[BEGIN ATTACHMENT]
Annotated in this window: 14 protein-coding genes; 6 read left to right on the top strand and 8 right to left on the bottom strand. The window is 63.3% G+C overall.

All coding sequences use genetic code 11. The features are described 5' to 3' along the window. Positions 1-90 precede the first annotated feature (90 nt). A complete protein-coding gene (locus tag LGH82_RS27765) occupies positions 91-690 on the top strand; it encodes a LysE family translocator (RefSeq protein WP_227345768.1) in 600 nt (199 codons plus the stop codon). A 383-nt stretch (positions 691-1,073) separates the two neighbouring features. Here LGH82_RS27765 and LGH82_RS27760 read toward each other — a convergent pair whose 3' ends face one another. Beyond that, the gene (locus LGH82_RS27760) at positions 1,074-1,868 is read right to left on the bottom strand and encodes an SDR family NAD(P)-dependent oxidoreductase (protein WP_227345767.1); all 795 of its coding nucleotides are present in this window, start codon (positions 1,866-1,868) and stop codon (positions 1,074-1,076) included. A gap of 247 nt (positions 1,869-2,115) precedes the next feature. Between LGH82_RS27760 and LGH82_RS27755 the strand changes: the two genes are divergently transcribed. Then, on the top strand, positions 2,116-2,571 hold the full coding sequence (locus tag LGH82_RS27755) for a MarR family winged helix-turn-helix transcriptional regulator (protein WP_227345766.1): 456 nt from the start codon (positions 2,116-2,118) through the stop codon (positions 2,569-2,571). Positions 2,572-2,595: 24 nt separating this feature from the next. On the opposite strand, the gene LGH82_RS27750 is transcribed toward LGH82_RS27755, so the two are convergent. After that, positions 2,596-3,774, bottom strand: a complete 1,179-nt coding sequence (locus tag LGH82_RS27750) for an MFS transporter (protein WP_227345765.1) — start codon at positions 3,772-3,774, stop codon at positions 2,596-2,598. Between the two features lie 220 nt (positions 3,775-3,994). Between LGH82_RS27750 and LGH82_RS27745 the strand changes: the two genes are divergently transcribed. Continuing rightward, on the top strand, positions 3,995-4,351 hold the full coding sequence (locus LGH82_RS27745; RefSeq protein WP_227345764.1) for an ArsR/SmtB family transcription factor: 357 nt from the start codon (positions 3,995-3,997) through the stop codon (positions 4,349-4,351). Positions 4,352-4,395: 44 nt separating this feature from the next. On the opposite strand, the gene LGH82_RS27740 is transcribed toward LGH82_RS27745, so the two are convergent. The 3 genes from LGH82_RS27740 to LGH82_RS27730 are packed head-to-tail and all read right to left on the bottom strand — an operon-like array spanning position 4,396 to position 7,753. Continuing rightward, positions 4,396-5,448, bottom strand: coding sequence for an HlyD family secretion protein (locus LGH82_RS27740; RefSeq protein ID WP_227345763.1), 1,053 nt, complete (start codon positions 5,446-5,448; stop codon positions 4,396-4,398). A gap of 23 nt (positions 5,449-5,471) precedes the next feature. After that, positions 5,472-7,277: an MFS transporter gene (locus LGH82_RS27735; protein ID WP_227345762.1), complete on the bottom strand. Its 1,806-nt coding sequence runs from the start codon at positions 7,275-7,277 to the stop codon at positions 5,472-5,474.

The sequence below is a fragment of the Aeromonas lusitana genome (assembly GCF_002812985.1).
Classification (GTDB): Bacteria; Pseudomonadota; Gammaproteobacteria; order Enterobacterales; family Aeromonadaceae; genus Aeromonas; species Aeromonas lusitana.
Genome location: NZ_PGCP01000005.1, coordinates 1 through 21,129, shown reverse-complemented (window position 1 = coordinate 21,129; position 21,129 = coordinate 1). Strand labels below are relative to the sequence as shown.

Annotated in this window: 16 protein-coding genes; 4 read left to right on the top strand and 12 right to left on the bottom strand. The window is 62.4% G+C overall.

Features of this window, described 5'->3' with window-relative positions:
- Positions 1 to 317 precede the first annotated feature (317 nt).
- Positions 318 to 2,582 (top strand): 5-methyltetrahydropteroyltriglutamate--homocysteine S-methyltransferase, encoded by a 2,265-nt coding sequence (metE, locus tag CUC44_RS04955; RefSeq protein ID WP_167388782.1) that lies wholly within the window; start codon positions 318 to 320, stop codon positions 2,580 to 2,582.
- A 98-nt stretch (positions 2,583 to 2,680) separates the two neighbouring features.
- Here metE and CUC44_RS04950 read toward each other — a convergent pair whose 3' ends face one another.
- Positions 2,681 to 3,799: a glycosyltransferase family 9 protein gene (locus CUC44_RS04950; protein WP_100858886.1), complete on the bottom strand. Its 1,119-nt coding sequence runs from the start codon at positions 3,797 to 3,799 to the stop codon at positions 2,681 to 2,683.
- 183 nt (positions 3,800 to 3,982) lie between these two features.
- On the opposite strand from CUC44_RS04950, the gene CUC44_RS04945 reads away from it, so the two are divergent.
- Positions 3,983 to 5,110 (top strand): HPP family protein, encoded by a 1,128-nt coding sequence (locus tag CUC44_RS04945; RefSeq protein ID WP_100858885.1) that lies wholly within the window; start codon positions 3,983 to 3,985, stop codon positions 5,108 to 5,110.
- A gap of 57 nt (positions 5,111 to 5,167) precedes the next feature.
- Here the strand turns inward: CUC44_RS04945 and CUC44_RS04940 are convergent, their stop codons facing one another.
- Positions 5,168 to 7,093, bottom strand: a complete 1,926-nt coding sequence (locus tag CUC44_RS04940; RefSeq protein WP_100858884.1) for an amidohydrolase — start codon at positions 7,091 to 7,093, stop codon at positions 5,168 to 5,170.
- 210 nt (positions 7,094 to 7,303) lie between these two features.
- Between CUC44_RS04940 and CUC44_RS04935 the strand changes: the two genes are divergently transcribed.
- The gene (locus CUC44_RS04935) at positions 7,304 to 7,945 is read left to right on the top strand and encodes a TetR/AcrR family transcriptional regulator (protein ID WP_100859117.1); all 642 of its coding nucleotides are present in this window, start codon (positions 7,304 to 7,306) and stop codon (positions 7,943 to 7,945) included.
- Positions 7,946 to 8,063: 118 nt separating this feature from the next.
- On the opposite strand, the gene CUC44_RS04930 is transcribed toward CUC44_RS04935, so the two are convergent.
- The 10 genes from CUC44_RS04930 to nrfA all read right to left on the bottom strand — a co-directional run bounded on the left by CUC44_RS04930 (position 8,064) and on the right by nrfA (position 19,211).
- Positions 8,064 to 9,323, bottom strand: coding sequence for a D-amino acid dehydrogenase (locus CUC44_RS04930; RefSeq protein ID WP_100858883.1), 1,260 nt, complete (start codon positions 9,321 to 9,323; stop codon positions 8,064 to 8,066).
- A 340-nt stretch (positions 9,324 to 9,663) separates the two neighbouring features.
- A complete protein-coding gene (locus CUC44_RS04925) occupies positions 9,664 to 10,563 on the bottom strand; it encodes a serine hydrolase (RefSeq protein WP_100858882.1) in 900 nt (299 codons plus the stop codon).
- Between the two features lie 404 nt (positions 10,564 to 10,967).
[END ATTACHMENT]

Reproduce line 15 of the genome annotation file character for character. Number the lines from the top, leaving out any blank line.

- Positions 3,983 to 5,110 (top strand): HPP family protein, encoded by a 1,128-nt coding sequence (locus tag CUC44_RS04945; RefSeq protein ID WP_100858885.1) that lies wholly within the window; start codon positions 3,983 to 3,985, stop codon positions 5,108 to 5,110.